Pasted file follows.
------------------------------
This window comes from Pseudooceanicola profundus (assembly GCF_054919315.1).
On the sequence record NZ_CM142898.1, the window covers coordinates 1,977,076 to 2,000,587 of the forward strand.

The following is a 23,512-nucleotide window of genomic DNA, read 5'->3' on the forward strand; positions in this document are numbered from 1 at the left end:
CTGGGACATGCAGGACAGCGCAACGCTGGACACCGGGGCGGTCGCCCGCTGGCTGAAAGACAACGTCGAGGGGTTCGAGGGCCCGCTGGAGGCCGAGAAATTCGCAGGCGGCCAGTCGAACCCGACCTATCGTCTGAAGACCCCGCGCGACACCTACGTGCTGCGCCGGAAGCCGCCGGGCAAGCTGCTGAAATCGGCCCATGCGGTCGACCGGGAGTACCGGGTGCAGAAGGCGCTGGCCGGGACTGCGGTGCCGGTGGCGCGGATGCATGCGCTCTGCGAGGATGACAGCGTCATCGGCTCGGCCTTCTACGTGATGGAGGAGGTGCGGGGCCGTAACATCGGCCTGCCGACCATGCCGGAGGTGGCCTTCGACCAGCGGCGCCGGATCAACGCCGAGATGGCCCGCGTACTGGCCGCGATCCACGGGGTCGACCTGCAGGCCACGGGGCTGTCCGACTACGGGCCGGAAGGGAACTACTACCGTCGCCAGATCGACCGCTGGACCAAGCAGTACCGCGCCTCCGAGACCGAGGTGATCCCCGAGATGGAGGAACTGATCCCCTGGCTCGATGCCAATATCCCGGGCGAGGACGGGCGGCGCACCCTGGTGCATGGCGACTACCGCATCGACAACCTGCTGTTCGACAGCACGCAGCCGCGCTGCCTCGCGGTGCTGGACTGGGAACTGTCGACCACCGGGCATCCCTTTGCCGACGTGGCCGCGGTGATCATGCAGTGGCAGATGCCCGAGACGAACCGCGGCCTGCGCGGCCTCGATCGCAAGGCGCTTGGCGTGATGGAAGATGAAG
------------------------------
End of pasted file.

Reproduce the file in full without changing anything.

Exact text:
This window comes from Pseudooceanicola profundus (assembly GCF_054919315.1).
On the sequence record NZ_CM142898.1, the window covers coordinates 1,977,076 to 2,000,587 of the forward strand.

The following is a 23,512-nucleotide window of genomic DNA, read 5'->3' on the forward strand; positions in this document are numbered from 1 at the left end:
CTGGGACATGCAGGACAGCGCAACGCTGGACACCGGGGCGGTCGCCCGCTGGCTGAAAGACAACGTCGAGGGGTTCGAGGGCCCGCTGGAGGCCGAGAAATTCGCAGGCGGCCAGTCGAACCCGACCTATCGTCTGAAGACCCCGCGCGACACCTACGTGCTGCGCCGGAAGCCGCCGGGCAAGCTGCTGAAATCGGCCCATGCGGTCGACCGGGAGTACCGGGTGCAGAAGGCGCTGGCCGGGACTGCGGTGCCGGTGGCGCGGATGCATGCGCTCTGCGAGGATGACAGCGTCATCGGCTCGGCCTTCTACGTGATGGAGGAGGTGCGGGGCCGTAACATCGGCCTGCCGACCATGCCGGAGGTGGCCTTCGACCAGCGGCGCCGGATCAACGCCGAGATGGCCCGCGTACTGGCCGCGATCCACGGGGTCGACCTGCAGGCCACGGGGCTGTCCGACTACGGGCCGGAAGGGAACTACTACCGTCGCCAGATCGACCGCTGGACCAAGCAGTACCGCGCCTCCGAGACCGAGGTGATCCCCGAGATGGAGGAACTGATCCCCTGGCTCGATGCCAATATCCCGGGCGAGGACGGGCGGCGCACCCTGGTGCATGGCGACTACCGCATCGACAACCTGCTGTTCGACAGCACGCAGCCGCGCTGCCTCGCGGTGCTGGACTGGGAACTGTCGACCACCGGGCATCCCTTTGCCGACGTGGCCGCGGTGATCATGCAGTGGCAGATGCCCGAGACGAACCGCGGCCTGCGCGGCCTCGATCGCAAGGCGCTTGGCGTGATGGAAGATGAAG